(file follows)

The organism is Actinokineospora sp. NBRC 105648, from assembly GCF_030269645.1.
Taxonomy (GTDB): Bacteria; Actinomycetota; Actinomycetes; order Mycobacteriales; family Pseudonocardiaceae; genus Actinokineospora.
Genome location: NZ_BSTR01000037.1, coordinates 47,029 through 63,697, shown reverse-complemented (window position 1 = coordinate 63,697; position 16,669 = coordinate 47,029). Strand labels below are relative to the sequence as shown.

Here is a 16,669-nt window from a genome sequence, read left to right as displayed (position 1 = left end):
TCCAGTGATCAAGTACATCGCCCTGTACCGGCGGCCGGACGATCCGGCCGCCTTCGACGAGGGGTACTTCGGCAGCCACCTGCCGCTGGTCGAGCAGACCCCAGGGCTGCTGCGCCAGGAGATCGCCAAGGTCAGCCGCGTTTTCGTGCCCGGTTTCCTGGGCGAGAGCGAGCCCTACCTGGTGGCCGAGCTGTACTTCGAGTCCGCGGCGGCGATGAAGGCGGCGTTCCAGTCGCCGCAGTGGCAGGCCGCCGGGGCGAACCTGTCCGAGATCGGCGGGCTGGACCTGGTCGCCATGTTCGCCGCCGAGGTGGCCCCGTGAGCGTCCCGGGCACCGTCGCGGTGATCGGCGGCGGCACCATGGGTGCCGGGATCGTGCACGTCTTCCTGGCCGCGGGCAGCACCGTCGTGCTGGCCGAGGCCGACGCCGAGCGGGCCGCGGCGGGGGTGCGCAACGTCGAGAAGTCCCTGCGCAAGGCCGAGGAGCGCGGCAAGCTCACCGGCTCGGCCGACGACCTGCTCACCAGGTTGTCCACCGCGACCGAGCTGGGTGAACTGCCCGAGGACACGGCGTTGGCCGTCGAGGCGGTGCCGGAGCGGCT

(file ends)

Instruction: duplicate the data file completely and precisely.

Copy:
The organism is Actinokineospora sp. NBRC 105648, from assembly GCF_030269645.1.
Taxonomy (GTDB): Bacteria; Actinomycetota; Actinomycetes; order Mycobacteriales; family Pseudonocardiaceae; genus Actinokineospora.
Genome location: NZ_BSTR01000037.1, coordinates 47,029 through 63,697, shown reverse-complemented (window position 1 = coordinate 63,697; position 16,669 = coordinate 47,029). Strand labels below are relative to the sequence as shown.

Here is a 16,669-nt window from a genome sequence, read left to right as displayed (position 1 = left end):
TCCAGTGATCAAGTACATCGCCCTGTACCGGCGGCCGGACGATCCGGCCGCCTTCGACGAGGGGTACTTCGGCAGCCACCTGCCGCTGGTCGAGCAGACCCCAGGGCTGCTGCGCCAGGAGATCGCCAAGGTCAGCCGCGTTTTCGTGCCCGGTTTCCTGGGCGAGAGCGAGCCCTACCTGGTGGCCGAGCTGTACTTCGAGTCCGCGGCGGCGATGAAGGCGGCGTTCCAGTCGCCGCAGTGGCAGGCCGCCGGGGCGAACCTGTCCGAGATCGGCGGGCTGGACCTGGTCGCCATGTTCGCCGCCGAGGTGGCCCCGTGAGCGTCCCGGGCACCGTCGCGGTGATCGGCGGCGGCACCATGGGTGCCGGGATCGTGCACGTCTTCCTGGCCGCGGGCAGCACCGTCGTGCTGGCCGAGGCCGACGCCGAGCGGGCCGCGGCGGGGGTGCGCAACGTCGAGAAGTCCCTGCGCAAGGCCGAGGAGCGCGGCAAGCTCACCGGCTCGGCCGACGACCTGCTCACCAGGTTGTCCACCGCGACCGAGCTGGGTGAACTGCCCGAGGACACGGCGTTGGCCGTCGAGGCGGTGCCGGAGCGGCT